722: Only Manured.

The essence of reading is sincerity. Each man must discover for himself what it is necessary that he should read, since he who turns over another’s best hundred books loses at once his time and his honesty. After all, nothing belongs to you that does not correspond to your temperament; and the scholar who surrounds himself with books which he can never make his own, incurs the reproach that he is “not cultivated but only manured.” […]

The truth is, that reading is a rare and delicate art. “Some books,” said Bacon, “are to be tasted, others to be swallowed, and some few to be chewed and digested.”

(Charles Whibley, “Musings Without Method,” Blackwood’s Edinburgh Magazine, Vol. CLXXV, 1904, pp. 581–582).

722: Only Manured.

691: The Most Intimate of Forms.

Though an essay must state a proposition, there are other requirements to be fulfilled. The bones of subject and predicate must be clothed in a certain way. The basis of the essay is meditation, and it must in a measure admit the reader to the meditative process. (This procedure is frankly hinted in all those titles that used to begin with “Of” or “On”: “Of Truth,” “Of Riches,” “On the Graces and Anxieties of Pig-Driving,” “On the Knocking at the Gate in ‘Macbeth’,” “On the Enjoyment of Unpleasant Places”). An essay, to some extent, thinks aloud; though not in the loose and pointless way to which the “stream of consciousness” addicts have accustomed us. The author must have made up his mind otherwise, where is his proposition? But the essay, I think, should show how and why he made up his mind as he did; should engagingly rehearse the steps by which he came to his conclusions. (“Francis of Verulam reasoned thus with himself”.) Meditation; but an oriented and fruitful meditation.

This is the most intimate of forms, because it permits you to see a mind at work. On the quality and temper of that mind depends the goodness of the production. Now, if the essay is essentially meditative, it cannot be polemical. No one, I think, would call Cicero’s first oration against Catiline an essay; or Burke’ s Speech on the Conciliation of America; hardly more could we call Swift’s “Modest Proposal” a true essay. The author must have made up his mind, but when he has made it up with a vengeance, he will not produce an essay. Because the  process is meditative, the manner should be courteous; he should always, by implication, admit that there are good people who may not agree with him; his irony should never turn to the sardonic. Reasonableness, urbanity (as Matthew Arnold would have said) are prerequisites for a form whose temper is meditative rather than polemical. We have said that this is the most intimate of forms. Not only for technical reasons, though obviously the essayist is less sharply controlled by his structure than the dramatist or the sonneteer or even the novelist. It is the most intimate because it is the most subjective. When people talk of “creative” and “critical” writing dividing all literature thus they always call the essay critical. In spite of Oscar Wilde, to call it critical is probably correct; for creation implies objectivity. The created thing, though the author have torn its raw substance from his very vitals, ends by being separate from its creator. The essay, however, is incurably subjective; even “Wuthering Heights” or “Manfred” is less subjective strange though it sound than “The Function of Criticism” or “The Poetic Principle.” What Oscar Wilde really meant in “The Critic as Artist” if, that is, you hold him back from his own perversities is not that Pater’s essay on Leonardo da Vinci was more creative than many a novel, but that it was more subjective than any novel; that Pater, by virtue of his style and his mentality, made of his conception of the Mona Lisa something that we could be interested in, regardless of our opinion of the painting. I do not remember that Pater saw himself as doing more than explain to us what he thought Leonardo had done Pater, I think, would never have regarded his purple page as other than criticism. I, myself because I like the fall of Pater’s words, and do not much care for Mona Lisa’s feline face prefer Pater’s page to Leonardo’s portrait; but I am quite aware that I am merely preferring criticism, in this instance, to the thing criticized. I am, if you like, preferring Mr. Pecksniff’s drunken dream “Mrs. Todgers’s idea of a wooden leg” to the wooden leg itself. Anything (I say to myself) rather than a wooden leg!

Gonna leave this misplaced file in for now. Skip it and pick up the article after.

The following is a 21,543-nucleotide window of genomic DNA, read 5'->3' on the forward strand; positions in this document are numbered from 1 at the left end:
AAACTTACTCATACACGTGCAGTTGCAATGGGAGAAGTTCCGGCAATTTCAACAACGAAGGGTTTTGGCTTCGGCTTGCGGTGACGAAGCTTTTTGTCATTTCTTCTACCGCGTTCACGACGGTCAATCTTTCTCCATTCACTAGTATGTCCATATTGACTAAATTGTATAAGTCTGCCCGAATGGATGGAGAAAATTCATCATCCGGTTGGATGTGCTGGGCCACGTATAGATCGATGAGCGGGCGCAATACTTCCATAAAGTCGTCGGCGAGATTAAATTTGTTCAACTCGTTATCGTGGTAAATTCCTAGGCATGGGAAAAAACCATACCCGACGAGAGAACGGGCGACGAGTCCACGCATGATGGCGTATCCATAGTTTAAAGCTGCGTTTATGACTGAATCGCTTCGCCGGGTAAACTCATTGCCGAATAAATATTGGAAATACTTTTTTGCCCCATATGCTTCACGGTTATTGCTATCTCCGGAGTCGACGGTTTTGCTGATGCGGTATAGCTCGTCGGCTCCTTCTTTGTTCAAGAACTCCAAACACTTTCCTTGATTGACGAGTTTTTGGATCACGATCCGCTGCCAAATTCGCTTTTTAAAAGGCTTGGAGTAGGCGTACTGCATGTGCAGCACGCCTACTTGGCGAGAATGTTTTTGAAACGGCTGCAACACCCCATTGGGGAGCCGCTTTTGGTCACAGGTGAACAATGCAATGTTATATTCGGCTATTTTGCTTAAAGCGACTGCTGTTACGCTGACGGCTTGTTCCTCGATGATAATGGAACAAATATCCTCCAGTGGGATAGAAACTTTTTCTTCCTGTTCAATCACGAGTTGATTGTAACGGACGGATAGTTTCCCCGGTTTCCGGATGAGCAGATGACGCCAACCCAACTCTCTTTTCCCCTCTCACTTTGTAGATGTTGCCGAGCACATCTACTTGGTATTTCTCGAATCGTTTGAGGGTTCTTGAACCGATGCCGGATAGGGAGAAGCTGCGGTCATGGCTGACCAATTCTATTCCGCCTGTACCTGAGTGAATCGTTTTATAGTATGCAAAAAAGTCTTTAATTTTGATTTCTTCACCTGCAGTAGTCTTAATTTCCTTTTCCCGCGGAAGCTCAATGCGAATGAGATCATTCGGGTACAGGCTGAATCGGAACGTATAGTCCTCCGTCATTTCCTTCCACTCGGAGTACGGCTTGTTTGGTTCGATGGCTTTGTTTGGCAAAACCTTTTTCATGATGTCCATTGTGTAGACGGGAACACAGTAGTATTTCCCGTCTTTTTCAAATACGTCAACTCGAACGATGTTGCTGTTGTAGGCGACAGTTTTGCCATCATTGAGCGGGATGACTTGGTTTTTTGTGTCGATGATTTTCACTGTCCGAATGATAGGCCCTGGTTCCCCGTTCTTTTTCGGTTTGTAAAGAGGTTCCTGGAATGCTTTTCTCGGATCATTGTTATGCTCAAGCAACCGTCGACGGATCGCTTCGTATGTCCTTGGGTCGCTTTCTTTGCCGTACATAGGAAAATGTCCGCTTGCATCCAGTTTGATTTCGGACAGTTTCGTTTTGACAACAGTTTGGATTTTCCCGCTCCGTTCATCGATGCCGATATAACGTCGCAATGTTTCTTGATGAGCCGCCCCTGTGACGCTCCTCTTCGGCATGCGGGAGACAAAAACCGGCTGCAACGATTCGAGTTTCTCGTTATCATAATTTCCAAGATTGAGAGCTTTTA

A lot of nineteenth century “impressionistic” criticism Jules Lemaitre, Anatole France, etc. is more delightful than the prose or verse that is being criticized. It is none the less criticism. The famous definition of “the adventures of a soul among the masterpieces” does not put those adventures into the “creative” category; it merely stresses their subjectivity. Wilde is to some extent right when he says that criticism is the only civilized form of autobiography; but he is not so right when he says that the highest criticism is more creative than creation. No one would deny that the purple page Wilde quotes tells us more about Pater than it does about Leonardo, or even about Mona Lisa as Macaulay’s Essay on Milton conceivably tells us more about Macaulay than about the author of “Paradise Lost.” All Bacon’s essays together but build up a portrait of Bacon Francis of Verulam reasoning with himself; and what is the substance of the Essays of Elia, but Elia? “Subjective” is the word, however, rather than “creative.”